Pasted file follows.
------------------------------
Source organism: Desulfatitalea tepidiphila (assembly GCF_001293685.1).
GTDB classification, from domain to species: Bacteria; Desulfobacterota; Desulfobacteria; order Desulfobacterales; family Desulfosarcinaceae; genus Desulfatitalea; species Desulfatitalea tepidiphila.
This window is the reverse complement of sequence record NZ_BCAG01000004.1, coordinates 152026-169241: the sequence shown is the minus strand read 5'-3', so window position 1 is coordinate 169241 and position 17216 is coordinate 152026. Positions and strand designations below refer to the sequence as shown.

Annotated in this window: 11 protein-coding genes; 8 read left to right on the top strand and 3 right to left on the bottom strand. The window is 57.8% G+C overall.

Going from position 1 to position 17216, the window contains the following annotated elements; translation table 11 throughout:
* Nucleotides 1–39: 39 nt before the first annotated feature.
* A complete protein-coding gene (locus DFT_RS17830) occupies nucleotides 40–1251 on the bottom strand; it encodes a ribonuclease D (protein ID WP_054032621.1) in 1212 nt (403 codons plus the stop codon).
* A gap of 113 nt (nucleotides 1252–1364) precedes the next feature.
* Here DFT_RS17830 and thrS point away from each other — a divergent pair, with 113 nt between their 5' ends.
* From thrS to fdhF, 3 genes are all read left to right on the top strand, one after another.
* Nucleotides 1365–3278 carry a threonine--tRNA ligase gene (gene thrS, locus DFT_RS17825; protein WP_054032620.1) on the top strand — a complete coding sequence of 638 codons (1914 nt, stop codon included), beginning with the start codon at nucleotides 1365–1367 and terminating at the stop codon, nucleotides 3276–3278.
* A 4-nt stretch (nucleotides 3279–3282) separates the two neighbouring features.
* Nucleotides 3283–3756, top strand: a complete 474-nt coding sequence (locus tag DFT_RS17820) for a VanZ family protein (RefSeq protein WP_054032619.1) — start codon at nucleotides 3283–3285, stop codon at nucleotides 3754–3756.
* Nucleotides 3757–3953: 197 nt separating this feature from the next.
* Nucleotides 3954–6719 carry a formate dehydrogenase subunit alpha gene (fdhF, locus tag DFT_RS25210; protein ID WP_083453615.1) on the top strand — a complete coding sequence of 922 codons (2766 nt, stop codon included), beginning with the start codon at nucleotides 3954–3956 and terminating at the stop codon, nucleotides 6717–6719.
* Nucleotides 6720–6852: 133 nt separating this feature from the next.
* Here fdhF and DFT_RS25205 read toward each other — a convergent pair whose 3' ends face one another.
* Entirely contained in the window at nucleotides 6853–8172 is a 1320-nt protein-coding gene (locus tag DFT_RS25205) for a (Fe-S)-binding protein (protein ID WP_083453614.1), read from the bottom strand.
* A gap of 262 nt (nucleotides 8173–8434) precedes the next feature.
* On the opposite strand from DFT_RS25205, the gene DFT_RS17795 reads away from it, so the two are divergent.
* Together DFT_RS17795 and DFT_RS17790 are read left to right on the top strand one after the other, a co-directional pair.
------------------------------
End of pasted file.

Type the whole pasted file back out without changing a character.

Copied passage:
Source organism: Desulfatitalea tepidiphila (assembly GCF_001293685.1).
GTDB classification, from domain to species: Bacteria; Desulfobacterota; Desulfobacteria; order Desulfobacterales; family Desulfosarcinaceae; genus Desulfatitalea; species Desulfatitalea tepidiphila.
This window is the reverse complement of sequence record NZ_BCAG01000004.1, coordinates 152026-169241: the sequence shown is the minus strand read 5'-3', so window position 1 is coordinate 169241 and position 17216 is coordinate 152026. Positions and strand designations below refer to the sequence as shown.

Annotated in this window: 11 protein-coding genes; 8 read left to right on the top strand and 3 right to left on the bottom strand. The window is 57.8% G+C overall.

Going from position 1 to position 17216, the window contains the following annotated elements; translation table 11 throughout:
* Nucleotides 1–39: 39 nt before the first annotated feature.
* A complete protein-coding gene (locus DFT_RS17830) occupies nucleotides 40–1251 on the bottom strand; it encodes a ribonuclease D (protein ID WP_054032621.1) in 1212 nt (403 codons plus the stop codon).
* A gap of 113 nt (nucleotides 1252–1364) precedes the next feature.
* Here DFT_RS17830 and thrS point away from each other — a divergent pair, with 113 nt between their 5' ends.
* From thrS to fdhF, 3 genes are all read left to right on the top strand, one after another.
* Nucleotides 1365–3278 carry a threonine--tRNA ligase gene (gene thrS, locus DFT_RS17825; protein WP_054032620.1) on the top strand — a complete coding sequence of 638 codons (1914 nt, stop codon included), beginning with the start codon at nucleotides 1365–1367 and terminating at the stop codon, nucleotides 3276–3278.
* A 4-nt stretch (nucleotides 3279–3282) separates the two neighbouring features.
* Nucleotides 3283–3756, top strand: a complete 474-nt coding sequence (locus tag DFT_RS17820) for a VanZ family protein (RefSeq protein WP_054032619.1) — start codon at nucleotides 3283–3285, stop codon at nucleotides 3754–3756.
* Nucleotides 3757–3953: 197 nt separating this feature from the next.
* Nucleotides 3954–6719 carry a formate dehydrogenase subunit alpha gene (fdhF, locus tag DFT_RS25210; protein ID WP_083453615.1) on the top strand — a complete coding sequence of 922 codons (2766 nt, stop codon included), beginning with the start codon at nucleotides 3954–3956 and terminating at the stop codon, nucleotides 6717–6719.
* Nucleotides 6720–6852: 133 nt separating this feature from the next.
* Here fdhF and DFT_RS25205 read toward each other — a convergent pair whose 3' ends face one another.
* Entirely contained in the window at nucleotides 6853–8172 is a 1320-nt protein-coding gene (locus tag DFT_RS25205) for a (Fe-S)-binding protein (protein ID WP_083453614.1), read from the bottom strand.
* A gap of 262 nt (nucleotides 8173–8434) precedes the next feature.
* On the opposite strand from DFT_RS25205, the gene DFT_RS17795 reads away from it, so the two are divergent.
* Together DFT_RS17795 and DFT_RS17790 are read left to right on the top strand one after the other, a co-directional pair.